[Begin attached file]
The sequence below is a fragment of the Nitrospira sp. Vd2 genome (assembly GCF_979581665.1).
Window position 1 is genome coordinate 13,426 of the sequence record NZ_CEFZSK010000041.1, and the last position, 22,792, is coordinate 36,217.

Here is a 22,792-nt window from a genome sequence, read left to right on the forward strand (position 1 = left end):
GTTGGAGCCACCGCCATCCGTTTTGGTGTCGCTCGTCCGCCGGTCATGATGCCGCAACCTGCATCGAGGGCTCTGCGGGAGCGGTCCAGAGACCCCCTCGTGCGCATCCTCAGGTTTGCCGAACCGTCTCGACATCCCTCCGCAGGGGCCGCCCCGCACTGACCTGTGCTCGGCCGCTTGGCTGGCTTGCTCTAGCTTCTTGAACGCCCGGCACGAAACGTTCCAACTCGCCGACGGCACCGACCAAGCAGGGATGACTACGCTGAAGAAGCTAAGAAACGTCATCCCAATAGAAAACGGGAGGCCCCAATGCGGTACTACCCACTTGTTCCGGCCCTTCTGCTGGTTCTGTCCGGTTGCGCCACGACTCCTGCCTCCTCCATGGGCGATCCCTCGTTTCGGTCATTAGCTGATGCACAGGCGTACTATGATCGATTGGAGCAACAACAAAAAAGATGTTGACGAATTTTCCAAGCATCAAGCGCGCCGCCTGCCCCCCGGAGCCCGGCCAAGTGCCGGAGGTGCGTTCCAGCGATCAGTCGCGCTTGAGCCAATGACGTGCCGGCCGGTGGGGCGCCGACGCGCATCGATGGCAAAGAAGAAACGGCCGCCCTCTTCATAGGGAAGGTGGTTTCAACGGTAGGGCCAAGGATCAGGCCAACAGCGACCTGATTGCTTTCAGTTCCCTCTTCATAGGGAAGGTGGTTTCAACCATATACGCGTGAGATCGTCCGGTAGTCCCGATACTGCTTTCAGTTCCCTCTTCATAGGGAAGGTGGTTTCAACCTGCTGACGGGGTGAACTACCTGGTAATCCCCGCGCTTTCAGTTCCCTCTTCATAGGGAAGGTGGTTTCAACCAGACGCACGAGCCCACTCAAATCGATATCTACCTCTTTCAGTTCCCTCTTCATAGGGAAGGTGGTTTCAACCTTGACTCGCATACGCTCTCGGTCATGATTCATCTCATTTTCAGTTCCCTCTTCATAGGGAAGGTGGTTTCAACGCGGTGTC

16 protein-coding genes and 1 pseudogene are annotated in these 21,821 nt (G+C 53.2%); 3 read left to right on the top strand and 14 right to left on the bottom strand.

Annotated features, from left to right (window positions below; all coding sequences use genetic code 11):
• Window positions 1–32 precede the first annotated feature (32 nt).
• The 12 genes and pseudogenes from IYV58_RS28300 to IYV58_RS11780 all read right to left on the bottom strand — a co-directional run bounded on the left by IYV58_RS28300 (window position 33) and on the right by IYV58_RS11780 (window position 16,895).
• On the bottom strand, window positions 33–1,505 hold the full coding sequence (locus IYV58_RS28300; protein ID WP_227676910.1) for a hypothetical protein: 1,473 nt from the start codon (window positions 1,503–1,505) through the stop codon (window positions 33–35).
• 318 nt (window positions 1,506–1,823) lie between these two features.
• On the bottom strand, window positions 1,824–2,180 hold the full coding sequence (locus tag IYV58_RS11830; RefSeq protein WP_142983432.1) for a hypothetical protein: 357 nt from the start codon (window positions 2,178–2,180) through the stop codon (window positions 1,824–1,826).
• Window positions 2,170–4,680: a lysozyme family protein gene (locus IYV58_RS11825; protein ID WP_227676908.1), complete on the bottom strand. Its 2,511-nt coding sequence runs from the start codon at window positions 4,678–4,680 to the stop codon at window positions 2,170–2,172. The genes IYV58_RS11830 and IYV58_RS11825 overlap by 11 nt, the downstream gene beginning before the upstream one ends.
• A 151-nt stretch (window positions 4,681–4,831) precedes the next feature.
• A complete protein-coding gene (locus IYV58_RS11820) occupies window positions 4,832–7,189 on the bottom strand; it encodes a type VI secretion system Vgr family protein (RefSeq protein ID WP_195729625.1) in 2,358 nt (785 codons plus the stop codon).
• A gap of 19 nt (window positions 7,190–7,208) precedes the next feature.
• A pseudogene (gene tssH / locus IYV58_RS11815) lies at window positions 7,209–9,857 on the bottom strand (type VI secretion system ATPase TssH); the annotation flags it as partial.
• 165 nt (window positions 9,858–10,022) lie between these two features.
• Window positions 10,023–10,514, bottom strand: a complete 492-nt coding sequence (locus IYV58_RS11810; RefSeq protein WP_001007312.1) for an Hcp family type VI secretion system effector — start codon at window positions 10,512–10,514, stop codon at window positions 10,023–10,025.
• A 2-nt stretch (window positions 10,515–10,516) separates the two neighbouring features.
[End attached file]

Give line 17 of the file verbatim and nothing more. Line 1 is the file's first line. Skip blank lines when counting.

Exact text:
• 165 nt (window positions 9,858–10,022) lie between these two features.